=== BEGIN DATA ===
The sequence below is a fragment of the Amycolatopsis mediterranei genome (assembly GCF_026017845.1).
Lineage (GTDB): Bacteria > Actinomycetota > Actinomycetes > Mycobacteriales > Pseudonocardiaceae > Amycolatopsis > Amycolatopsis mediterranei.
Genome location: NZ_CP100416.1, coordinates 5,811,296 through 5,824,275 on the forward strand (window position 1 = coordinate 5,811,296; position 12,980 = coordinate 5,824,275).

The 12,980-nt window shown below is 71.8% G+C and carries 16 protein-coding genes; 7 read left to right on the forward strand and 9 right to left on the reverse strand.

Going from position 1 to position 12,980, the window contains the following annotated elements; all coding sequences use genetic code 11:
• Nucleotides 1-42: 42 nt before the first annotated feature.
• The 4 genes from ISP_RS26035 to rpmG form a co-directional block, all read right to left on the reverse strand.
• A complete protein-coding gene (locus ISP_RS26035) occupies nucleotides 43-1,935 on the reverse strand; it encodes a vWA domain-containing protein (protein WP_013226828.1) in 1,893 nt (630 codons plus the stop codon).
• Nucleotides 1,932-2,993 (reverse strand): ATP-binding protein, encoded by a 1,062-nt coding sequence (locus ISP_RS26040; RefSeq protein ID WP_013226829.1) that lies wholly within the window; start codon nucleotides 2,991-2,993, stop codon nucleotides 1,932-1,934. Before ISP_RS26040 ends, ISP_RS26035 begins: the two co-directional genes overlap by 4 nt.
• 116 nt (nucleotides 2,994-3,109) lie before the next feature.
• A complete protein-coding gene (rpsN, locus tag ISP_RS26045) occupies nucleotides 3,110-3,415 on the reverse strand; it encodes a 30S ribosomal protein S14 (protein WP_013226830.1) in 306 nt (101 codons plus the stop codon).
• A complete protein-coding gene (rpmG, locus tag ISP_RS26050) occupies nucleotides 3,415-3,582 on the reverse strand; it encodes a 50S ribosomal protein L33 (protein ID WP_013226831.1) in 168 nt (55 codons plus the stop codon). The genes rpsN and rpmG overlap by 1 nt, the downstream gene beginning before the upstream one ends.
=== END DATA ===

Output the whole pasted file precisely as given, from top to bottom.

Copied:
The sequence below is a fragment of the Amycolatopsis mediterranei genome (assembly GCF_026017845.1).
Lineage (GTDB): Bacteria > Actinomycetota > Actinomycetes > Mycobacteriales > Pseudonocardiaceae > Amycolatopsis > Amycolatopsis mediterranei.
Genome location: NZ_CP100416.1, coordinates 5,811,296 through 5,824,275 on the forward strand (window position 1 = coordinate 5,811,296; position 12,980 = coordinate 5,824,275).

The 12,980-nt window shown below is 71.8% G+C and carries 16 protein-coding genes; 7 read left to right on the forward strand and 9 right to left on the reverse strand.

Going from position 1 to position 12,980, the window contains the following annotated elements; all coding sequences use genetic code 11:
• Nucleotides 1-42: 42 nt before the first annotated feature.
• The 4 genes from ISP_RS26035 to rpmG form a co-directional block, all read right to left on the reverse strand.
• A complete protein-coding gene (locus ISP_RS26035) occupies nucleotides 43-1,935 on the reverse strand; it encodes a vWA domain-containing protein (protein WP_013226828.1) in 1,893 nt (630 codons plus the stop codon).
• Nucleotides 1,932-2,993 (reverse strand): ATP-binding protein, encoded by a 1,062-nt coding sequence (locus ISP_RS26040; RefSeq protein ID WP_013226829.1) that lies wholly within the window; start codon nucleotides 2,991-2,993, stop codon nucleotides 1,932-1,934. Before ISP_RS26040 ends, ISP_RS26035 begins: the two co-directional genes overlap by 4 nt.
• 116 nt (nucleotides 2,994-3,109) lie before the next feature.
• A complete protein-coding gene (rpsN, locus tag ISP_RS26045) occupies nucleotides 3,110-3,415 on the reverse strand; it encodes a 30S ribosomal protein S14 (protein WP_013226830.1) in 306 nt (101 codons plus the stop codon).
• A complete protein-coding gene (rpmG, locus tag ISP_RS26050) occupies nucleotides 3,415-3,582 on the reverse strand; it encodes a 50S ribosomal protein L33 (protein ID WP_013226831.1) in 168 nt (55 codons plus the stop codon). The genes rpsN and rpmG overlap by 1 nt, the downstream gene beginning before the upstream one ends.